5. Gianfrancesco, Frank D., 1983. "A proposal for improving the efficiency of medical insurance," Journal of Health Economics, Elsevier, vol. 2(2), pages 175-184, August.
    6. David M. Cutler & Louise Sheiner, 1998. "Managed Care and the Growth of Medical Expenditures," NBER Chapters, in: Frontiers in Health Policy Research, volume 1, pages 77-116 National Bureau of Economic Research, Inc.
    7. Randall P. Ellis & Thomas G. McGuire, 1993. "Supply-Side and Demand-Side Cost Sharing in Health Care," Journal of Economic Perspectives, American Economic Association, vol. 7(4), pages 135-151, Fall.
    Full references (including those not matched with items on IDEAS)

    Citations

    Lists

    This item is not listed on Wikipedia, on a reading list or among the top items on IDEAS.

    Statistics

    Access and download statistics

    Corrections

    When requesting a correction, please mention this item's handle: RePEc:fip:fedrwp:00-06. See general information about how to correct material in RePEc.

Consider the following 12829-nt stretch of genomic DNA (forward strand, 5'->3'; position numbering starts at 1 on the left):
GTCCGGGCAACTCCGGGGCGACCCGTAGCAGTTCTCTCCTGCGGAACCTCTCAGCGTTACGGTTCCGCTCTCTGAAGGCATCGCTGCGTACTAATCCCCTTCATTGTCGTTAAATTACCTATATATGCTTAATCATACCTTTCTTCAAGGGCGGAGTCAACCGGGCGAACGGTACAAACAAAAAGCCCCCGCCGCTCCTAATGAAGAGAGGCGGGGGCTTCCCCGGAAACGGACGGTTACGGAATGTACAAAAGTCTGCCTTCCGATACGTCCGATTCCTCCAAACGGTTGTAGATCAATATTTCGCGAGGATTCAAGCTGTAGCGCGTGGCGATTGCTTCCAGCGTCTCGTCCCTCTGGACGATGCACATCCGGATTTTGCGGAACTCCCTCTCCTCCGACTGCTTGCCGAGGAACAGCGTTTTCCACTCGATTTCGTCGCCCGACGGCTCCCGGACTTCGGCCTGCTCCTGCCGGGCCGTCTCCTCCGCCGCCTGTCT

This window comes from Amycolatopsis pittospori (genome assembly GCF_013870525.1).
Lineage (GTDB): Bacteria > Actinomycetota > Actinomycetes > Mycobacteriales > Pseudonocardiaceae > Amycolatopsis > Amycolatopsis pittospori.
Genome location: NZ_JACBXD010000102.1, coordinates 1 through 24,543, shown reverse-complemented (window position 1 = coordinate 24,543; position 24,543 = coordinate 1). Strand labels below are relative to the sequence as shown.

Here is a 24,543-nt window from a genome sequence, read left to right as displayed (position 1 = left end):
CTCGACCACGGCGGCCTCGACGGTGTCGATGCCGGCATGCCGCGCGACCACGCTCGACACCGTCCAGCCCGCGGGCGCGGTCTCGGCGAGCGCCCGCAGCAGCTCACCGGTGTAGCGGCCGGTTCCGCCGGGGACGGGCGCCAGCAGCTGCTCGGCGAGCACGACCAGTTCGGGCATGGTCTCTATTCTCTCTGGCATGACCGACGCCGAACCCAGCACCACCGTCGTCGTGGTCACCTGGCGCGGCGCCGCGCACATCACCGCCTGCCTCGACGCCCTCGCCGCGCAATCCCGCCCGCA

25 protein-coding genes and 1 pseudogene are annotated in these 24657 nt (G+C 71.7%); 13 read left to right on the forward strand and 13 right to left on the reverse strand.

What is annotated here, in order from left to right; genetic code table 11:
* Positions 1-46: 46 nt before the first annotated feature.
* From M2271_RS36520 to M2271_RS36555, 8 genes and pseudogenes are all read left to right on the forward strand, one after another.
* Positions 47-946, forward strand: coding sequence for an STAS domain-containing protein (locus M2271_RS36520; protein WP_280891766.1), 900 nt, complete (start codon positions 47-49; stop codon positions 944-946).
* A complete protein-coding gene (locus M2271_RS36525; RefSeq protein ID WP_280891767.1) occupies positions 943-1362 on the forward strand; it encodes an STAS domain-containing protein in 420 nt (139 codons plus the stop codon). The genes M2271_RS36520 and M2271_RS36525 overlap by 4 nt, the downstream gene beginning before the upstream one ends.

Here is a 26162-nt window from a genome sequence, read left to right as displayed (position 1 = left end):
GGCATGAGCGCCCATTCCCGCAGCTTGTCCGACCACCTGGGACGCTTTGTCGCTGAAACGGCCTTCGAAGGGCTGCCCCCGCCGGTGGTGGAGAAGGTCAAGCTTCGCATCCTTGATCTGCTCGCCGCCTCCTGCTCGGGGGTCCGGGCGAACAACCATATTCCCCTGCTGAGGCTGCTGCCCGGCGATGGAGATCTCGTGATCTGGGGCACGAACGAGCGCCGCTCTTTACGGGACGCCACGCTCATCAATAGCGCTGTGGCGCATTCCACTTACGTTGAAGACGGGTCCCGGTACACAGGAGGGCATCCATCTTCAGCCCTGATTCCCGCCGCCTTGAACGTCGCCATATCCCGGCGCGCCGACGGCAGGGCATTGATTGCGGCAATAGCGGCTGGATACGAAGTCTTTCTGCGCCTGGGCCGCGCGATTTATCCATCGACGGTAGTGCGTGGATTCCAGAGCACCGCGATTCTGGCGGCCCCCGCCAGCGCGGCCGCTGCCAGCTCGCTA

For technical questions regarding this item, or to correct its authors, title, abstract, bibliographic or download information, contact: (William Perkins).

    If you have authored this item and are not yet registered with RePEc, we encourage you to do it here. This allows to link your profile to this item. It also allows you to accept potential citations to this item that we are uncertain about.

    If references are entirely missing, you can add them using this form.

    If the full references list an item that is present in RePEc, but the system did not link to it, you can help with this form.

    If you know of missing items citing this one, you can help us creating those links by adding the relevant references in the same way as above, for each refering item. If you are a registered author of this item, you may also want to check the "citations" tab in your profile, as there may be some citations waiting for confirmation.

    Please note that corrections may take a couple of weeks to filter through the various RePEc services.